John Burrell, Chairman of the Anderson County School Board, stated that the
Board decided to ban anything it felt would be disruptive to students, and the
Confederate flag fell into that category. Burrell stated that he would not consider lifting
the ban as long as the flag was disruptive to any students in the school system.
Specifically, Burrell said he “would be against removing the ban as long as we have a
racially mixed group with some of those students who I think [the flag] would be
offensive to.” (Trial Tr. Vol. I 49.) Burrell stated that after a student becomes offended,
“the next step is a fight, a riot, that type of situation.” (Trial Tr. Vol. I 63.) Burrell also
On August 27, 1956 twelve black students, known as the Clinton 12, integrated Clinton High
School. Because of the backlash that subsequently ensued, the National Guard was brought in to restore
and maintain order. On October 5, 1958, Clinton High School was bombed. The school was rebuilt and
reopened in 1960. The campus of what once was Clinton High School is now the campus of Clinton
Middle School.
No. 09-6080
Defoe, et al. v. Spiva, et al.
Page 4
testified that if a child was sitting in class and something is offensive to him or her, that
could affect the child’s learning.
Several racial incidents have occurred at both ACHS and ACCTC. Examples of
such happenings are detailed below.
Anderson County High School
Greg Deal, the ACHS principal, testified that racial tension has existed in the
community for years. (Trial Tr. Vol. II 117-19.) Deal recalled an incident that occurred
in 2003 where a Hispanic male student had a verbal confrontation with a white female
student in class about a paper on her desk and a white male student told the Hispanic
student to shut up. After class and on the way to lunch, the same white male student
called the Hispanic student a “sand nigger, dirty mexican.” (Id. at 122-23.) The Hispanic
student went to his older brother and told him what happened. The student’s big brother
subsequently got into a physical confrontation with the white male student. Also in
2003, two Hispanic students approached Deal complaining that they were being called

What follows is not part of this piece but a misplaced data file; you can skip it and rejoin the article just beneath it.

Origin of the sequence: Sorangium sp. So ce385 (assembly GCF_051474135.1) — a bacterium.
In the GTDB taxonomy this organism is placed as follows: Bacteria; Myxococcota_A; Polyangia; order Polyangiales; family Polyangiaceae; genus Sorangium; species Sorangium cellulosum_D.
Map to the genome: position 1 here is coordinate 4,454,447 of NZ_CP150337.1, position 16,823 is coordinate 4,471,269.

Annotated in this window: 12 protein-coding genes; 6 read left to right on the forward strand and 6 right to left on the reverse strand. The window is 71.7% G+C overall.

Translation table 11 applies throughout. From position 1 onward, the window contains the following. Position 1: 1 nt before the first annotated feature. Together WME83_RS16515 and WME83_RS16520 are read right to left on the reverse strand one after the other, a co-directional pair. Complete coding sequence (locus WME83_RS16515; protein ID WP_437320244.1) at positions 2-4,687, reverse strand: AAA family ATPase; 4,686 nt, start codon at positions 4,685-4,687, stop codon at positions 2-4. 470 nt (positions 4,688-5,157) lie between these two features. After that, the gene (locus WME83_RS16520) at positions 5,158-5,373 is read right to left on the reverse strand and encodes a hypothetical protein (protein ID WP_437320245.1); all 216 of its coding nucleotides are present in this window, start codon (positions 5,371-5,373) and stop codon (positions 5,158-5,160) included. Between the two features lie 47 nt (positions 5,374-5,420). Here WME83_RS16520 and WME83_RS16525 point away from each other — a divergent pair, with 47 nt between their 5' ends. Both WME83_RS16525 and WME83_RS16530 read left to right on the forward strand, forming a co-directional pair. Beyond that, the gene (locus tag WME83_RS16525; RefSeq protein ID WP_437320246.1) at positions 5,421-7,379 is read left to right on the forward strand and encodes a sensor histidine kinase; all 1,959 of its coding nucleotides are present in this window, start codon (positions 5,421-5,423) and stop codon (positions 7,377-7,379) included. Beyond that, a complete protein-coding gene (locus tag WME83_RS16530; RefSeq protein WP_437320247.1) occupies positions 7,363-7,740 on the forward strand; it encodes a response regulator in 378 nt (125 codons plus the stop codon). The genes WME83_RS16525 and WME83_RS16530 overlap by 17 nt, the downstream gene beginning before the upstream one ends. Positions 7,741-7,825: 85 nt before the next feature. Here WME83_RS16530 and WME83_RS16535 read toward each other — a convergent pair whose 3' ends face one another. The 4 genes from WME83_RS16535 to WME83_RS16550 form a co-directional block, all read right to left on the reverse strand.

“dirty niggers, sand niggers and dirty mexicans” and told that they need to leave ACHS
when they walked down the “redneck hallway.”2 (Id. at 126.) Deal noted that when he
went to talk to the self-proclaimed “rednecks,” some of them were wearing the
Confederate flag.
In January 2005, there was a basketball game between ACHS and Clinton High
School. Clinton had a biracial basketball player. Prior to the commencement of the
game, ACHS students threw Oreo cookies onto the basketball court as the biracial player
was completing warm-up drills. (Id. at 123.) Deal’s investigation into this incident
Deal testified that various groups of students hang out in different areas of the campus. The
“redneck hallway” referred to by the Hispanic students was where “the John Deere gang or the red necks,
the young men who liked to wear [Carhartts]” hung out with each other. (Trial Tr. Vol. II 125.)
Urbandictionary.com defines the term “redneck” as a “[m]ildly offensive term for a lower class white
person from the southeastern states of the [United States].”
No. 09-6080
Defoe, et al. v. Spiva, et al.
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revealed that the students threw the Oreo cookies at the player because one of his parents
is black and one is white.3 (Id. at 123.)
In August 2005, two black male students, one of whom had been displaced by
Hurricane Katrina, enrolled at ACHS. Deal testified that, according to his recollection,
a black student had not attended ACHS since 1990 or 1991. Two days after the two
black male students enrolled, a large Confederate flag was draped in a school hallway.
Deal testified that he had never seen a Confederate flag hanging in the hallway before,
yet, two days after two black male students enrolled at the school, there was a
Confederate flag hanging in the hallway. When Deal went over to remove the flag from
the wall, he observed the “rednecks” or John Deere gang “laughing and snickering” as
he took the flag down. (Id. at 109.) Deal considered the flag to be a message to the
administration “that, hey, we don’t want these black young men enrolled in our school.”
There was also an incident where a black student from Clinton High School
attending a leadership class at ACHS was called a “nigger” by a group of white students.
(Id. at 131.) In 2008, racially-charged graffiti was discovered in the school auditorium
and in two areas of the high school football stadium. In the auditorium, a Swastika was
found along with the terms “niggers” and “white power.” (Id. at 133.) On the football
bleachers, graffiti included comments like “White 4 Life” and “I Hate Niggas, J/K
AVM.”4 (Id. at 140.) In 2008, graffiti discovered on the track pole vault pit was
determined to be the names of a black male student and a white female student along
with “something about nigger-lover, white girl, black boy, in my school” and a picture